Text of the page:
- the fight against AISA bribery and AISA disrespect towards investors remains just a fight made only by words;
- AISA was and still remain one of the most corrupt institutions of Afghanistan;
- some representatives of AISA still remain the biggest obstacle for both local and foreign investors;
- a number of Officials at departments of other ministries involved in the registration process of a foreign company are committed to continue to exasperate foreign investors till they don't give up and accept the extravagant, stressful and humiliating rules and bureocracy created by AISA or, more likely and serious, leave Afghanistan;
- AISA is not only the troubles maker for investors, or a factory of bribes or an unsuccessful Agency, but something related to what may be called organized crime.
- is going on a striking conflict (instigated by those who did the 'good life' at AISA before the merger) between the employees and managers of the Ministry and AISA for the appointment of a licensing director which leads to undermine the quality of services to be delivered to local and foreign investors. Services that before the merger procedure were efficiently and transparently delivered by the Licensing department of the MOCI.

The above is not something abstract, but it comes from the eperiences that thousands of investors have had while registering foreign or domestic businesses at AISA. And everything is confirmed-supported by facts, evidences, tens of thousands of witnesses, emails, papers and much more. And it's really disappointing to note that within a government that is receiving another $15 billion aid are happening these shameful things. It is particularly disappointing for the taxpayers of the donor countries.
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Monday, 21 November 2016

Turkmenistan, Azerbaijan, Georgia and Turkey establish the new trade route for the Afghan Lapis Lazuli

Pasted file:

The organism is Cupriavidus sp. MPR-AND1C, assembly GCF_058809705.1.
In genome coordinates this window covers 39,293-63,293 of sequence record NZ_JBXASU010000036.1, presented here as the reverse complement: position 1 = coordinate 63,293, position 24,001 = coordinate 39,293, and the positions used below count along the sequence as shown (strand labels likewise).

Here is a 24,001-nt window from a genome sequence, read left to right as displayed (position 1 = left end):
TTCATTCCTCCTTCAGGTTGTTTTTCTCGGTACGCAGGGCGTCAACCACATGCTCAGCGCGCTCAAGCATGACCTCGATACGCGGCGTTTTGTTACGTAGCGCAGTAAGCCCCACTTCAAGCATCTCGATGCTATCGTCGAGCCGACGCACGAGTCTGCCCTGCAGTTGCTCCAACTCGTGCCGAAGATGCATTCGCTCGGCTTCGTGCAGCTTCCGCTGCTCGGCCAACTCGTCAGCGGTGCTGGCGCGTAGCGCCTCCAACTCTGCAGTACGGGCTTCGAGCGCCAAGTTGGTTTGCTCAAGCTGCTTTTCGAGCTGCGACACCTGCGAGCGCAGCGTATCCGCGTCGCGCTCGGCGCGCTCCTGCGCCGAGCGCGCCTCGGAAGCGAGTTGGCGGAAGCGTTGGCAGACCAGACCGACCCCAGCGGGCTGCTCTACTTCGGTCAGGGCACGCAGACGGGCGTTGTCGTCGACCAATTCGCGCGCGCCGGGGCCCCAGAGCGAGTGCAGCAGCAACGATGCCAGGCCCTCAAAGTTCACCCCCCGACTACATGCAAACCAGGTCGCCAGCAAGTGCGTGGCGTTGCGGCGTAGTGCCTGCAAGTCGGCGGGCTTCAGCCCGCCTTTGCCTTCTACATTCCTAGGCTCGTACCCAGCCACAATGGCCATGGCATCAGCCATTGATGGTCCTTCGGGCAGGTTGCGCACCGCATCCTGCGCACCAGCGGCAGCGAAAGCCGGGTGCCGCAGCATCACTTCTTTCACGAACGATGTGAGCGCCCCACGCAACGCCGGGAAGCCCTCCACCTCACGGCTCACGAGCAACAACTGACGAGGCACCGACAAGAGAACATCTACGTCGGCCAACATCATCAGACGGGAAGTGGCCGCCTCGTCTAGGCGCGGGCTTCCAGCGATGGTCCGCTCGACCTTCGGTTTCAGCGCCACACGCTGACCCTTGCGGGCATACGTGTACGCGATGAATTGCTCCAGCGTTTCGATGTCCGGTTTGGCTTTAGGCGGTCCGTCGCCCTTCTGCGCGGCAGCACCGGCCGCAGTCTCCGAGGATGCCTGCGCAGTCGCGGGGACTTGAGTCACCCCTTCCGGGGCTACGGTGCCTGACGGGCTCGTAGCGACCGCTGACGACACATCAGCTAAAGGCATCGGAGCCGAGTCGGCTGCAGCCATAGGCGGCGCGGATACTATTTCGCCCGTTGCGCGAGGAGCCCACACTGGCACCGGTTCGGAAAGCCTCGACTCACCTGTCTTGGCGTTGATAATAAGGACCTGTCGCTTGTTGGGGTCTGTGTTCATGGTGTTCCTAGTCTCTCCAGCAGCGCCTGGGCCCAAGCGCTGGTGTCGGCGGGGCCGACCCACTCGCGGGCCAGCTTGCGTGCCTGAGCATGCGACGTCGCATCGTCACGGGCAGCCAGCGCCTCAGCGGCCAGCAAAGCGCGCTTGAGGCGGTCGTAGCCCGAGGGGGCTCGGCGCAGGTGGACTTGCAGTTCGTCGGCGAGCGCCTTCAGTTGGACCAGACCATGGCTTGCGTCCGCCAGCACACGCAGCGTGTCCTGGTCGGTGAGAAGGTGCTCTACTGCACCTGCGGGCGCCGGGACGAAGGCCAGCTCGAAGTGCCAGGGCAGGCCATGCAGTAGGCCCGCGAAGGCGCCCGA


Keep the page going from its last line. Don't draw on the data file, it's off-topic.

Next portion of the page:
The draft agreement on the five nation Lapis-Lazuli agreement was signed on Wednesday between Afghanistan, Turkmenistan, Azerbaijan, Georgia and Turkey. The route will provide the shortest route for Afghanistan to the Black Sea and the Mediterranean Sea. The draft agreement was signed at the 4th technical meeting between the delegations of the five nations in Azerbaijan, according to a statement from the Afghan Ministry of Foreign Affairs. As per the statement, the agreement focuses on the custom facilities, easing visa processing and facilitating the transactions of goods. The statement regarded deal as the key achievement of the National Unity Government. “The route will cut down the transaction cost of commercial goods between the regional countries,” said the statement. The Lapis Lazuli Corridor is a lynchpin in reviving the ancient Silk Road by connecting South Asia to Central Asia and then to Europe, where Afghanistan serves as the connecting bridge. Its name comes from the fact that Afghanistan’s lapis lazuli and other semiprecious stones were exported through this route to Caucasus, Russia, Europe, the Balkans and Northern Africa over 2,000 years ago. Lapis Lazulli Corridor runs from Aqina in northern Faryab province and Turqundi in western Herat province of Afghanistan to Turkmenbashi of Turkmenistan which arrives in Baku, capital city of Azerbaijan, after passing the Caspian Sea. It connects Baku to Tbilisi, Georgia’s capital, and also the ports of Polti and Batumi of Georgia. The Corridor then connects cities of Kors and Istanbul of Turkey and finally ends in Europe. The significance of the Lapis Lazuli Corridor was highlighted by the representatives of the concerned countries in the first technical working group meeting of Lapis Lazuli Corridor held in Turkmenistan on 15 November 2014. The Corridor was termed as a “shortest, less expensive, and secure passage” connecting Caucasus and Central Asia. It seeks to improve and streamline transport infrastructure and customs procedures, increase trade, create employment opportunities and bolster economic ties between the concerned nations benefitting from this trade route. The officials regarded the operationalization of the Corridor as a key factor in reviving the New Silk Road. President Ashraf Ghani also reflected on the importance of the Corridor in connecting Afghanistan with the regional countries in his speech to the American congress in March 2015 and said that Afghanistan has “already made significant headway in making the vision of the of the Lapis Lazuli corridor that will link us to Turkmenistan, Georgia, Turkey and Europe into a reality.” Furthermore, the Lapis Lazuli Corridor will provide Afghanistan with an alternative trade route. Afghanistan currently relies on its neighboring countries, mainly Pakistan, for the transit of its goods. Afghanistan’s right of transit through Pakistan was recognized in the Afghanistan- Transit Trade Agreement (ATTA) that dates back to 1965. The agreement was superseded by the Afghanistan Pakistan Transit Trade Agreement (APTTA) which came into force in June of 2011. As per the agreement, Pakistan will allow Afghan trucks to carry Afghan products to the markets of China, India and other countries through the seaports of Karachi, Qasim and Gwadar Ports. However, Afghan merchants have time and again complained about the hurdles caused by Pakistani customs in exports of Afghan goods to international markets by blocking the trade routes or hiking shipping freight rate. In January 2015, as many as 2,000 Afghan containers loaded with food and non-food items were stuck at Karachi port for over two weeks due to unjustified raise in freight rates by Pakistani customs. While Pakistan has always promised to be fully committed in helping to successfully implement the APTTA, Afghanistan finds their promises dubious as transit problems on Pakistan’s soil continue to be a major impediment in boosting Afghan exports. Afghanistan Chamber of Commerce and Industries (ACCI) sees the Lapis Lazuli Corridor as the best alternative trade route for Afghanistan’s goods to reach the international markets and reduce its reliance on neighboring countries.